Several years ago, a Kickstarter project called Bibliotheca took the Bible world by storm...kind of. The idea, which seemed novel at the time, was to make the process of reading the Bible more enjoyable as a reading experience. Adam Greene, the creator of the project declared that he would publish a reader's edition of the Bible in four volumes (five, if you wanted the Apocrypha), that would use beautiful typesetting, quality paper and binding, and rid the page of all the chapter and verse markings that make the Bible into kind of a reference book. Greene ended up collecting far more money than his original goal, and due to the increasing complexity of the endeavor, ended up releasing Bibliotheca significantly later than originally planned.
Like many other Bible collectors, I was enthused about the Bibliotheca project, and blogged about it here on Bible Bookshelf when it arrived. I was excited about reading this Bible for which I'd waited so long. Only one problem...I never ended up reading it. Oh, I made a few attempts. But a few things got in my way: first, Greene chose to go with a modified version of the public domain American Standard Version (from 1901), a version that has become kind of antiquated and stilted; second, that whole thing about getting rid of chapters and verses sounded great in theory, but I found it made reading more dull. It's just page after page of text, with some space between chapters, but nothing to break things up. And forget ever going to Bibliotheca to read your favorite passage: it's way too difficult to figure out where things are. Crossway and Zondervan Bible publishers ended up doing their own reader's Bibles, and I believe both companies decided to at least include some running chapter/verse references on each page (but not in the text), to help solve this problem.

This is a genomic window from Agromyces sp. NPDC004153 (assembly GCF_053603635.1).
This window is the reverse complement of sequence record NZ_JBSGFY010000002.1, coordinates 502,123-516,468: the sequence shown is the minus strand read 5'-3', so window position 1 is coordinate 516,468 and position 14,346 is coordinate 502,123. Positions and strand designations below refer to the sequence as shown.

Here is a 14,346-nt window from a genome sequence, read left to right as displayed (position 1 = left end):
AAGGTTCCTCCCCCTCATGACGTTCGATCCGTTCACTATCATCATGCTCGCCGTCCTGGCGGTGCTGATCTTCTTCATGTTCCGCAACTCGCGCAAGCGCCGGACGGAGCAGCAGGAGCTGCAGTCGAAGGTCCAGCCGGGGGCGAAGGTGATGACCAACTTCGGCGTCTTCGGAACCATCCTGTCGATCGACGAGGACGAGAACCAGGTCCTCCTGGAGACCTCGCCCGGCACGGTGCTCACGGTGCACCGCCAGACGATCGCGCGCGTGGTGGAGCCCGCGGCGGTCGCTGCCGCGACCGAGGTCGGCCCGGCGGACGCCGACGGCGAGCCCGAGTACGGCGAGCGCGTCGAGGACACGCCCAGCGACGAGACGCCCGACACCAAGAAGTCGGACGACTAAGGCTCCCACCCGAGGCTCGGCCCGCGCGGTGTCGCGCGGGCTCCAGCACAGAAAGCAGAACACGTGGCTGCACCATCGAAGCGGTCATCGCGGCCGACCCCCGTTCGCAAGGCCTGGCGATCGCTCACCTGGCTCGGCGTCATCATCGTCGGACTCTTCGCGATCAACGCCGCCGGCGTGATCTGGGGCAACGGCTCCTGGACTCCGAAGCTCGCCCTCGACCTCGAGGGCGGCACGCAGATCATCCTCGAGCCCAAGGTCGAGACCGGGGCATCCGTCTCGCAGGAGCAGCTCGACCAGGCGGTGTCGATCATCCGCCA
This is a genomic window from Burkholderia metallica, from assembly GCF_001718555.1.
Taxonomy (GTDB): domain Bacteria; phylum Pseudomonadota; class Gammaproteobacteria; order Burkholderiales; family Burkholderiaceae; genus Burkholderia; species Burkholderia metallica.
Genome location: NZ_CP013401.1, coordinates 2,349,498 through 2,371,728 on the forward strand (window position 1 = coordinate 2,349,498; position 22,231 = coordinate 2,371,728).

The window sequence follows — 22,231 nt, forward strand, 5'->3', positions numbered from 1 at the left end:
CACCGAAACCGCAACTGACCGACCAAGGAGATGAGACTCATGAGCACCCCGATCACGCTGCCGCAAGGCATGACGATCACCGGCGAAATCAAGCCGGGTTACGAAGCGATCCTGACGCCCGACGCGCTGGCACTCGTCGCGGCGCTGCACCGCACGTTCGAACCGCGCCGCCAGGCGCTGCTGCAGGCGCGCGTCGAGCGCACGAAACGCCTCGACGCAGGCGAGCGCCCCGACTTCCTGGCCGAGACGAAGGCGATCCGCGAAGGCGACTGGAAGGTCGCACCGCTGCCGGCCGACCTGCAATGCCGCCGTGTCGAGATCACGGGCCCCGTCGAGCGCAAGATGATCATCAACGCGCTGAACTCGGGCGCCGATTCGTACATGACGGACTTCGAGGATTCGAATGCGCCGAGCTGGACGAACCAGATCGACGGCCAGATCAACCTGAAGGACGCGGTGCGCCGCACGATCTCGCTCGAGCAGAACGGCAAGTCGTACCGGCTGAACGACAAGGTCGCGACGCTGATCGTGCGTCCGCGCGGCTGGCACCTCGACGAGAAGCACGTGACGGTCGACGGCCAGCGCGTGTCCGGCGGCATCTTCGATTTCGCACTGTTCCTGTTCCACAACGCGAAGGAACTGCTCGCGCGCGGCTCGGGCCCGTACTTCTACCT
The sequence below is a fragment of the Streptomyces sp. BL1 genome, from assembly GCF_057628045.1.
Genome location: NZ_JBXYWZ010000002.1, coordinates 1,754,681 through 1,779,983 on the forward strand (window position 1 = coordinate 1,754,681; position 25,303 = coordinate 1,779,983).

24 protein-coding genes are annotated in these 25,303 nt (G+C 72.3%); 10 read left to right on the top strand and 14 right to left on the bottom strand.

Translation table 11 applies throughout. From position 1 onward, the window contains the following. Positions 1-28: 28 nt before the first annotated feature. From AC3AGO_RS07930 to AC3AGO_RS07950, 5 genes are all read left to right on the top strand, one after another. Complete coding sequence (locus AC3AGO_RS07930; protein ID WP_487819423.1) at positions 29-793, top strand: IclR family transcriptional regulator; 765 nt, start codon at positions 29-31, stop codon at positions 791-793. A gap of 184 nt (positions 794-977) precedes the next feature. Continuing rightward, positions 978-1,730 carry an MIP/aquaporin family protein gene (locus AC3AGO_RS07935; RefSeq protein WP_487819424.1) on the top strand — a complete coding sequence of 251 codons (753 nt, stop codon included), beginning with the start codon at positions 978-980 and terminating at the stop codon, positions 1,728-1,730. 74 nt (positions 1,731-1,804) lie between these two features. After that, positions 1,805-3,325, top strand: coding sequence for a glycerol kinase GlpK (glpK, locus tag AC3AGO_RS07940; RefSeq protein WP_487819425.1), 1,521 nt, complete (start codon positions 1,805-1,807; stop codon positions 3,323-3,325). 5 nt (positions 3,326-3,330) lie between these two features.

And so I've finally decided to get rid of my copy of Bibliotheca. I can't justify having this bulky set on my shelf if I'm never going to touch it. I appreciated the passion behind Adam Greene's idea, but I just don't think it ended up living up to its promise.